The second was a group of three older boys. What I loved about this group was how creative and collaborative they were, and how they realized they could use a bunch of technology in their movie. So, they began with a scene from a Pivot video they made in which two stick figures push a button. Then, they used Bendaroos to create physical versions of their characters, and clay for the others. They also decided to use the digital voice component on Windows for the voice of the villain, shoving the microphone into a set of headphones. Pretty nifty.
We had an interesting day at our Claymation and Comic Camps yesterday, as kids in the movie section worked hard on their longer claymation movies (which have to be completed today for family) and we had two visitors to our Comic Camp — Hilary Price, whose comic Rhymes with Orange runs in about 150 newspapers, and Bryant Paul Johnson, a webcomic who is now working on a historical fiction graphic novel.
First, here are two movies show some of the claymation work of a blob coming to life and also a character I created out of Bendaroos called Cal the Clayman as he visits the “sets” of the movies.
And then, here are some photos from the visits to the clay camp:
We’re about half-way through with the four-day summer camps — one that focuses in claymation/stopmotion movies and the other that centers on comics and graphic novels. Both have been incredibly interesting and the middle school students (mostly boys) are very engaged in the work they are doing.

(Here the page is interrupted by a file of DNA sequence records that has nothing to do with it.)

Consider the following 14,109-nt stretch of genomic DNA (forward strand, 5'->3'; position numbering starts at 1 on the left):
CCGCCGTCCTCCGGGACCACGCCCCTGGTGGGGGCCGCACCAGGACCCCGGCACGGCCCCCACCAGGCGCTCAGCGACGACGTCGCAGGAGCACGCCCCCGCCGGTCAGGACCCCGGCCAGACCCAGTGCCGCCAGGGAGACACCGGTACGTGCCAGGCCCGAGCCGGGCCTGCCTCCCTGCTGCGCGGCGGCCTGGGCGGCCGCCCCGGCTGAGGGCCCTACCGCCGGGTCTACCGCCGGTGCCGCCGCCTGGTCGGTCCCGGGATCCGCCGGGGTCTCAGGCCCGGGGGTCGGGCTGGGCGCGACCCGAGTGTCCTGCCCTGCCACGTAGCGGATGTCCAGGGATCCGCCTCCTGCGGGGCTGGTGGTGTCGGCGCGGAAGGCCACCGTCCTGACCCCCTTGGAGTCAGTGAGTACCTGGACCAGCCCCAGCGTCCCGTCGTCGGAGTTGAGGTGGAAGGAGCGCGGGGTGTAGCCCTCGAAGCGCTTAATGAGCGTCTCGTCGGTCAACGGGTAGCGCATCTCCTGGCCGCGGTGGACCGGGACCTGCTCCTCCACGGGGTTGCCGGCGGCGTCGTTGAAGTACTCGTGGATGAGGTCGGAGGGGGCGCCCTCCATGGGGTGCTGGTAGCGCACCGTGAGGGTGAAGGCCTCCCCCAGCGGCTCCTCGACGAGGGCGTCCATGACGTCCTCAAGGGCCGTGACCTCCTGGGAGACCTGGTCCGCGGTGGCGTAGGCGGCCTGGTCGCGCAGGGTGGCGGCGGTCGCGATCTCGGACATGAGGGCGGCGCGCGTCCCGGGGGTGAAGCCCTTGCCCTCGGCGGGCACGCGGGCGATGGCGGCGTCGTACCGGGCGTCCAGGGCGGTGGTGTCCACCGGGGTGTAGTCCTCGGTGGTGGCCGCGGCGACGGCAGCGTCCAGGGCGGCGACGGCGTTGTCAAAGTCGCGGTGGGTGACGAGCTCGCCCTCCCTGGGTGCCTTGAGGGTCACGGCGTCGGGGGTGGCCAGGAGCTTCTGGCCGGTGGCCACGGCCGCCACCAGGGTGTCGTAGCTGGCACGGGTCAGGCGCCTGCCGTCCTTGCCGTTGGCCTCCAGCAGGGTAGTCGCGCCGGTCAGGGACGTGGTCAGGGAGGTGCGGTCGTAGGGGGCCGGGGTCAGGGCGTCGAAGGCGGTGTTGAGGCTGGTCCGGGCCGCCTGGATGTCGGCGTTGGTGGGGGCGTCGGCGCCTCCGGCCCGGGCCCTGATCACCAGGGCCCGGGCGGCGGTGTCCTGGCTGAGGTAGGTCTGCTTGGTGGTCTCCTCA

In the movie camp, they have been working on a variety of movies, but are now focused in on creating a longer Claymation Movie around the theme of a “buddy/friend” adventure. There are some pretty fascinating stories developing, including one that begins in the world of Pivot Stickfigure and then transforms into the “real world” with stick figures made out of Bendaroos (bendable sticks).
Here are some pictures of some of the scenes coming to life:
In the comic camp, we are doing a mix of paper work and using technology tools. We worked with ComicLife yesterday and then continued to use our ToonDoo site for webcomics. ToonDoo is a huge hit with many of them, and one student is even working on a 100-part series (yes, 100 pages) that is a spy mystery of sorts. I showed him how to create an ebook in our ToonDoo space, so that the reader can follow the story in sequence. Very cool.
Here are a few pictures from yesterday as they worked on a paper comic:
One different activity I am bringing to Claymation Summer Camp this coming week (ack! So soon!) is to give students a lump of clay and use stopmotion to bring it to life. (I used to use my sons’ toys and create a short movie with those, but I want to get them working with clay quicker). The idea is to use frames to watch a piece of clay “become” something.
As usual, I decided to do the activity myself and this is what I came up with:
I’ve often heard of this little documentary around the making of Frog and Toad claymation/stopmotion movie but I often turn to a DVD extra with Wallace and Gromit to show students a look behind the scenes of stopmotion moviemaking. But I found this movie on Vimeo by John Matthews from the 1980s and it is pretty cool.
Next week, during my claymation summer camp, I may show this neat documentary and then show the WallaceGromit one to demonstrate just how far moviemaking has come in just a few years. (and now, kids can do it themselves for very little cost, on a smaller scale). It is pretty amazing how much some things have changed (the software and ease of filming) and how much some things have NOT changed (making the claymation characters act).
My son and I created this on my iTouch with an app called Flipbook. It’s very cool and pretty easy to use. You can then send the video from the mobile device to the Flipbook website, but I wanted to embed it so I moved it over to Flickr.